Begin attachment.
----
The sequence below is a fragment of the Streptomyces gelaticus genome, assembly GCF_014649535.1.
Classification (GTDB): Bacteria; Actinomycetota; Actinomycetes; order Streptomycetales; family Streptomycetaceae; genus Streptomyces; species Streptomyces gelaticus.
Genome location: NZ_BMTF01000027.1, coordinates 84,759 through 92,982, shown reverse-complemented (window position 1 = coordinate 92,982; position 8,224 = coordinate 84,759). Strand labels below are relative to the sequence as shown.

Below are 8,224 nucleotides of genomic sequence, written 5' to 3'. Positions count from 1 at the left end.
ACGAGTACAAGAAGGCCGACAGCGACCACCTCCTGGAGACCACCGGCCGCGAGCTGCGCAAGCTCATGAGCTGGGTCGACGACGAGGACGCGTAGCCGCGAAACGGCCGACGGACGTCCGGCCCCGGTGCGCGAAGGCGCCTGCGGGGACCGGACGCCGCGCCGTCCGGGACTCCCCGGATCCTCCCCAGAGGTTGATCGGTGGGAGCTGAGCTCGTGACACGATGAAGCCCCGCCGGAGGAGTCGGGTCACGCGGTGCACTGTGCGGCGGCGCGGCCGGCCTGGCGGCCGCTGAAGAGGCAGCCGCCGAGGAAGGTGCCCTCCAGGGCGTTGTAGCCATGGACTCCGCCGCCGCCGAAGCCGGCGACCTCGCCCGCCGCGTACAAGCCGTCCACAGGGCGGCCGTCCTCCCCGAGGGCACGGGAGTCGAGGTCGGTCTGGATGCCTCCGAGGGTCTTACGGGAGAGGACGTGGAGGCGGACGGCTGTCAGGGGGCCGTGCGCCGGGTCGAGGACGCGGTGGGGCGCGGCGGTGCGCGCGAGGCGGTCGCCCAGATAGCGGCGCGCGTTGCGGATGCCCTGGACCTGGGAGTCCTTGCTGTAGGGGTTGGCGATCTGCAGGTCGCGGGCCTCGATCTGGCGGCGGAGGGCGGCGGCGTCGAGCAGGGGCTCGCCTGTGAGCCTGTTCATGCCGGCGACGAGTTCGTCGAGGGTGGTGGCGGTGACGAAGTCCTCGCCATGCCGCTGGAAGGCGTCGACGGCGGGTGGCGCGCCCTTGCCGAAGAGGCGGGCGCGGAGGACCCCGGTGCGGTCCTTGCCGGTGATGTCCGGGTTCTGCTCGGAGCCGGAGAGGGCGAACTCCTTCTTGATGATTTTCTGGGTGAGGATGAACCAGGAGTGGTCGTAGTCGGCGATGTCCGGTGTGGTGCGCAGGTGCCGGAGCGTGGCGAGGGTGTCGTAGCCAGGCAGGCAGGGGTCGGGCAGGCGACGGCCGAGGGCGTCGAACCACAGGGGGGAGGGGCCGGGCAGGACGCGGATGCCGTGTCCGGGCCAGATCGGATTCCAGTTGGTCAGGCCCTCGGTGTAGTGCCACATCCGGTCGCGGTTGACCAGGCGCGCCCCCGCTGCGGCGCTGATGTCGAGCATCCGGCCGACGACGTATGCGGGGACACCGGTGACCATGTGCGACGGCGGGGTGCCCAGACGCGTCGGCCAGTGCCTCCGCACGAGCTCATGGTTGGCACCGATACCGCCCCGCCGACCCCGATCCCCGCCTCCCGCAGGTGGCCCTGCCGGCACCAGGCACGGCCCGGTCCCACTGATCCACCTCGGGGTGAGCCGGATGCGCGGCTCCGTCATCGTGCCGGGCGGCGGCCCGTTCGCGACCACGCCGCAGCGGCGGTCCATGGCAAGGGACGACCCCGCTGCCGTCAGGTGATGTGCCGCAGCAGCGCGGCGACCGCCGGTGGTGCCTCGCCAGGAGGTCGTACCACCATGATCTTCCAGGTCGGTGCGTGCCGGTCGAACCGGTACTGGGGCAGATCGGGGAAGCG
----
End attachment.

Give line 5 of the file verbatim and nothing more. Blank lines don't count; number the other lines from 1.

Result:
ACGAGTACAAGAAGGCCGACAGCGACCACCTCCTGGAGACCACCGGCCGCGAGCTGCGCAAGCTCATGAGCTGGGTCGACGACGAGGACGCGTAGCCGCGAAACGGCCGACGGACGTCCGGCCCCGGTGCGCGAAGGCGCCTGCGGGGACCGGACGCCGCGCCGTCCGGGACTCCCCGGATCCTCCCCAGAGGTTGATCGGTGGGAGCTGAGCTCGTGACACGATGAAGCCCCGCCGGAGGAGTCGGGTCACGCGGTGCACTGTGCGGCGGCGCGGCCGGCCTGGCGGCCGCTGAAGAGGCAGCCGCCGAGGAAGGTGCCCTCCAGGGCGTTGTAGCCATGGACTCCGCCGCCGCCGAAGCCGGCGACCTCGCCCGCCGCGTACAAGCCGTCCACAGGGCGGCCGTCCTCCCCGAGGGCACGGGAGTCGAGGTCGGTCTGGATGCCTCCGAGGGTCTTACGGGAGAGGACGTGGAGGCGGACGGCTGTCAGGGGGCCGTGCGCCGGGTCGAGGACGCGGTGGGGCGCGGCGGTGCGCGCGAGGCGGTCGCCCAGATAGCGGCGCGCGTTGCGGATGCCCTGGACCTGGGAGTCCTTGCTGTAGGGGTTGGCGATCTGCAGGTCGCGGGCCTCGATCTGGCGGCGGAGGGCGGCGGCGTCGAGCAGGGGCTCGCCTGTGAGCCTGTTCATGCCGGCGACGAGTTCGTCGAGGGTGGTGGCGGTGACGAAGTCCTCGCCATGCCGCTGGAAGGCGTCGACGGCGGGTGGCGCGCCCTTGCCGAAGAGGCGGGCGCGGAGGACCCCGGTGCGGTCCTTGCCGGTGATGTCCGGGTTCTGCTCGGAGCCGGAGAGGGCGAACTCCTTCTTGATGATTTTCTGGGTGAGGATGAACCAGGAGTGGTCGTAGTCGGCGATGTCCGGTGTGGTGCGCAGGTGCCGGAGCGTGGCGAGGGTGTCGTAGCCAGGCAGGCAGGGGTCGGGCAGGCGACGGCCGAGGGCGTCGAACCACAGGGGGGAGGGGCCGGGCAGGACGCGGATGCCGTGTCCGGGCCAGATCGGATTCCAGTTGGTCAGGCCCTCGGTGTAGTGCCACATCCGGTCGCGGTTGACCAGGCGCGCCCCCGCTGCGGCGCTGATGTCGAGCATCCGGCCGACGACGTATGCGGGGACACCGGTGACCATGTGCGACGGCGGGGTGCCCAGACGCGTCGGCCAGTGCCTCCGCACGAGCTCATGGTTGGCACCGATACCGCCCCGCCGACCCCGATCCCCGCCTCCCGCAGGTGGCCCTGCCGGCACCAGGCACGGCCCGGTCCCACTGATCCACCTCGGGGTGAGCCGGATGCGCGGCTCCGTCATCGTGCCGGGCGGCGGCCCGTTCGCGACCACGCCGCAGCGGCGGTCCATGGCAAGGGACGACCCCGCTGCCGTCAGGTGATGTGCCGCAGCAGCGCGGCGACCGCCGGTGGTGCCTCGCCAGGAGGTCGTACCACCATGATCTTCCAGGTCGGTGCGTGCCGGTCGAACCGGTACTGGGGCAGATCGGGGAAGCG